Harvard sophomore Nadia Farjood found her passion for social justice and women’s empowerment at an early age. At 17, she established an organization for women’s issues, and developed a fundraising walk for a global community of underprivileged young women and girls. In 2009, she won the Women’s eNews leadership award for her work fundraising for girls in Iran and Afghanistan. Teen Voices’ Ashley Morris caught up with Nadia to find out more about her inspiring work with girls.
Teen Voices: You wrote the piece “I Am Female” for the 2010 Women’s Conference; in it, you write about entering college as a young woman. What have you learned about yourself as a college freshwoman?
Farjood: Since coming to college, I have become a lot more aware and critical of the environment I’m in. I think being a freshwoman, being very involved in a feminist community on campus, I’m a lot more aware of injustices perpetuated against women, but also a lot more hopeful in terms of ways this oppression can be amended. Since being [at Harvard], I’ve been a lot more acutely aware of my gender, and the opportunities I’m either given or deprived.
Teen Voices: What thoughts ran through your mind when you won the Women’s eNews 21 Leaders of the 21st Century Award?
Farjood: I could not have been more shocked! I was incredibly fortunate. I was greatly honored and I still am today to be a part of the Women’s eNews community, and to have been recognized by them. Seeing people there who had really made powerful impacts for women was astounding, and really was a great motivational booster for me.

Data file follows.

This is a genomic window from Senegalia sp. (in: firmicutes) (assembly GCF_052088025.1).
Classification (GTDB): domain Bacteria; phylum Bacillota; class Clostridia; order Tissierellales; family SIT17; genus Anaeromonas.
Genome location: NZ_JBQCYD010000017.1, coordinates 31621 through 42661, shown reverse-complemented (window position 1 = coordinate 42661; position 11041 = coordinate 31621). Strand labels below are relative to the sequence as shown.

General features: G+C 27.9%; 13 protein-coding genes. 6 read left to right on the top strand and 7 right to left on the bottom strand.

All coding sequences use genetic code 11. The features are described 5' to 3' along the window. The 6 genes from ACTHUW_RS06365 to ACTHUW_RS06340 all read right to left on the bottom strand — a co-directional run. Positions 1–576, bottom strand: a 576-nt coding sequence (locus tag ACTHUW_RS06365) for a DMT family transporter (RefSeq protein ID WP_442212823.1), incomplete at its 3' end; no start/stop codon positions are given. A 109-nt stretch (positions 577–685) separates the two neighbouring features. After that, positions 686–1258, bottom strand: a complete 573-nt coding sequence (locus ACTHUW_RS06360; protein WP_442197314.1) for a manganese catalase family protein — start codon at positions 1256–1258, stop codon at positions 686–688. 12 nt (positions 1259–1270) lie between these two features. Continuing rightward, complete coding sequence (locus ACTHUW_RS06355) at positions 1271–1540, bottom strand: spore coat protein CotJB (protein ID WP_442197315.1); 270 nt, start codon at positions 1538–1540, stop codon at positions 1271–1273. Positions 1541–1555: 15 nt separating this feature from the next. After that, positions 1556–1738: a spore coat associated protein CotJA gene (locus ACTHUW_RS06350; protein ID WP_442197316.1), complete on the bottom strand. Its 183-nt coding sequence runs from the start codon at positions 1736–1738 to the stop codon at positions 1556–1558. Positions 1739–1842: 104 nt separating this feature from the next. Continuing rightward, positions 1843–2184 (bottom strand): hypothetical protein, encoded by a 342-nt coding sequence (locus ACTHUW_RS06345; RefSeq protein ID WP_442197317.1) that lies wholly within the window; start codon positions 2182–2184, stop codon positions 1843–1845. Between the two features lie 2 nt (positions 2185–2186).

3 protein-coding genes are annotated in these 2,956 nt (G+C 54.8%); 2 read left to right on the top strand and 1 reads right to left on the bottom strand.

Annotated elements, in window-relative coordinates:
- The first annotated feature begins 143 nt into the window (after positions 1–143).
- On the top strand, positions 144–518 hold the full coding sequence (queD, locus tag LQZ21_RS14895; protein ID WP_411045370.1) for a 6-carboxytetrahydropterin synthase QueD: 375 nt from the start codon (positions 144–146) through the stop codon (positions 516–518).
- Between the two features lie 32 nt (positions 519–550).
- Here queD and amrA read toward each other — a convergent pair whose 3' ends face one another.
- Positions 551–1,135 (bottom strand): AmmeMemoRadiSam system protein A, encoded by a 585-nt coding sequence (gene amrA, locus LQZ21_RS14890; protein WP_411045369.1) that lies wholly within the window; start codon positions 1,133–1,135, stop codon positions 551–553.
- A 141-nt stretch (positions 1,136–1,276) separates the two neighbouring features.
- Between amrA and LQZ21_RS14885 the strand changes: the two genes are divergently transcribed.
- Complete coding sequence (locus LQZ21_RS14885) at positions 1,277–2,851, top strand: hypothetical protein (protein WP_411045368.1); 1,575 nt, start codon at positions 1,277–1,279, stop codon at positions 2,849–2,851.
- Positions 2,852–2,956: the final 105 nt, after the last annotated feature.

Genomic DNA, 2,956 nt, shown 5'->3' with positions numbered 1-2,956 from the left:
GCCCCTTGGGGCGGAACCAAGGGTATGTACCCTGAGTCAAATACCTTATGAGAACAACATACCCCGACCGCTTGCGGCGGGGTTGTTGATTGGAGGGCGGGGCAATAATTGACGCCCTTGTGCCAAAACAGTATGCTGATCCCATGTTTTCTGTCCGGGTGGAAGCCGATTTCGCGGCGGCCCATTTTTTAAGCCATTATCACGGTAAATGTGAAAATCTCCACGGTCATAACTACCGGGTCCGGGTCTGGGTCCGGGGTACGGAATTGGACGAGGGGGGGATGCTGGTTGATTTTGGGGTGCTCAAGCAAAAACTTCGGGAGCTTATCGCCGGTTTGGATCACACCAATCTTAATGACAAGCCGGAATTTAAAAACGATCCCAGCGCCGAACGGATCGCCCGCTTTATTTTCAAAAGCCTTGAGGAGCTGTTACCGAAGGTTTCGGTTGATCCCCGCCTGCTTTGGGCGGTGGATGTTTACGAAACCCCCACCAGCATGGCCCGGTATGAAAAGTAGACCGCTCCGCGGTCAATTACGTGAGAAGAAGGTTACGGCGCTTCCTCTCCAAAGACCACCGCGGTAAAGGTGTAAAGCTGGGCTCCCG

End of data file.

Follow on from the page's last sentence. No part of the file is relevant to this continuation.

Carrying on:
Teen Voices: Thoughts on post-college steps?
Farjood: I’ve thought about law, particularly human rights law, but I think my leadership skills mostly pertain to organizing and advocacy work. I do a lot of service, and the way I conceive it is using your leadership skills to inspire and insight others to make change in their communities. A lot of times we conceive of leadership as one person exerting authority or influence over other people, but [I define it as] lifting people up and forming a powerful movement where people are united. My vision for leadership is one in which people are all on the same plane working toward a common goal. I think in my life, I can inspire and support women in achieving their goals.
Teen Voices: When you were in high school, you were involved in a lot of projects that impacted young women and girls. What prompted you to become so engaged in social change at an early age?
Farjood: I think part of it was the way I was raised, [with] almost an obligation to contribute to service in my community. It was kind of a mindset. I was also very frustrated with what I was seeing as a high school girl. I saw a lot of my friends go through eating disorders, a few were engaged in abusive relationships. I saw oppressive male behavior, and I saw several of my friends really affected by injustices toward their gender, and I was acutely aware of that. I think sometimes being a part of being a leader or being a public servant is having some anger, having a little bit of frustration with the way things are so you can act to dismantle structures that act as barriers to women achieving what they want .